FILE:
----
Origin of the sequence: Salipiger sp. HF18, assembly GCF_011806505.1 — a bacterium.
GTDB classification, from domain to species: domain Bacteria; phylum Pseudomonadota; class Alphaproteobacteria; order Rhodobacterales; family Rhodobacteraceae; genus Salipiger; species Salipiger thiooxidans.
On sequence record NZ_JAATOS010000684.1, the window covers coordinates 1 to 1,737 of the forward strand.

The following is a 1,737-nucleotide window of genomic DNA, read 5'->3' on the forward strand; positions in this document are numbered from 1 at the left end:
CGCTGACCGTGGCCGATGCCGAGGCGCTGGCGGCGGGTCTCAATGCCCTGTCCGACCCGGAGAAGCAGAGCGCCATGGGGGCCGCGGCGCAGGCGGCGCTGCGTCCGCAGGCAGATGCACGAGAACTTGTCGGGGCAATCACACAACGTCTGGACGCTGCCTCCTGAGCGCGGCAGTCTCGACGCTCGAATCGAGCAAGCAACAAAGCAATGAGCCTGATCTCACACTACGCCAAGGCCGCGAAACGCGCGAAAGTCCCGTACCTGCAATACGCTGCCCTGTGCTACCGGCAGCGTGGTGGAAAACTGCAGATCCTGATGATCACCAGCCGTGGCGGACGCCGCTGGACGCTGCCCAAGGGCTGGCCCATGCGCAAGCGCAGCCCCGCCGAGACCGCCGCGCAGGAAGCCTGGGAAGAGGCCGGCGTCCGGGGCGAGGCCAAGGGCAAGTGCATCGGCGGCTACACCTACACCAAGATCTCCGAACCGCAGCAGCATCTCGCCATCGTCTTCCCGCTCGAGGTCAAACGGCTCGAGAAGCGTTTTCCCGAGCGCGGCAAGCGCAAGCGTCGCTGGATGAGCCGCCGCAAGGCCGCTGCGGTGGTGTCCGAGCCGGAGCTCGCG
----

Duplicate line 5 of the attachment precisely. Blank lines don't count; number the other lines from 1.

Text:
CGCTGACCGTGGCCGATGCCGAGGCGCTGGCGGCGGGTCTCAATGCCCTGTCCGACCCGGAGAAGCAGAGCGCCATGGGGGCCGCGGCGCAGGCGGCGCTGCGTCCGCAGGCAGATGCACGAGAACTTGTCGGGGCAATCACACAACGTCTGGACGCTGCCTCCTGAGCGCGGCAGTCTCGACGCTCGAATCGAGCAAGCAACAAAGCAATGAGCCTGATCTCACACTACGCCAAGGCCGCGAAACGCGCGAAAGTCCCGTACCTGCAATACGCTGCCCTGTGCTACCGGCAGCGTGGTGGAAAACTGCAGATCCTGATGATCACCAGCCGTGGCGGACGCCGCTGGACGCTGCCCAAGGGCTGGCCCATGCGCAAGCGCAGCCCCGCCGAGACCGCCGCGCAGGAAGCCTGGGAAGAGGCCGGCGTCCGGGGCGAGGCCAAGGGCAAGTGCATCGGCGGCTACACCTACACCAAGATCTCCGAACCGCAGCAGCATCTCGCCATCGTCTTCCCGCTCGAGGTCAAACGGCTCGAGAAGCGTTTTCCCGAGCGCGGCAAGCGCAAGCGTCGCTGGATGAGCCGCCGCAAGGCCGCTGCGGTGGTGTCCGAGCCGGAGCTCGCG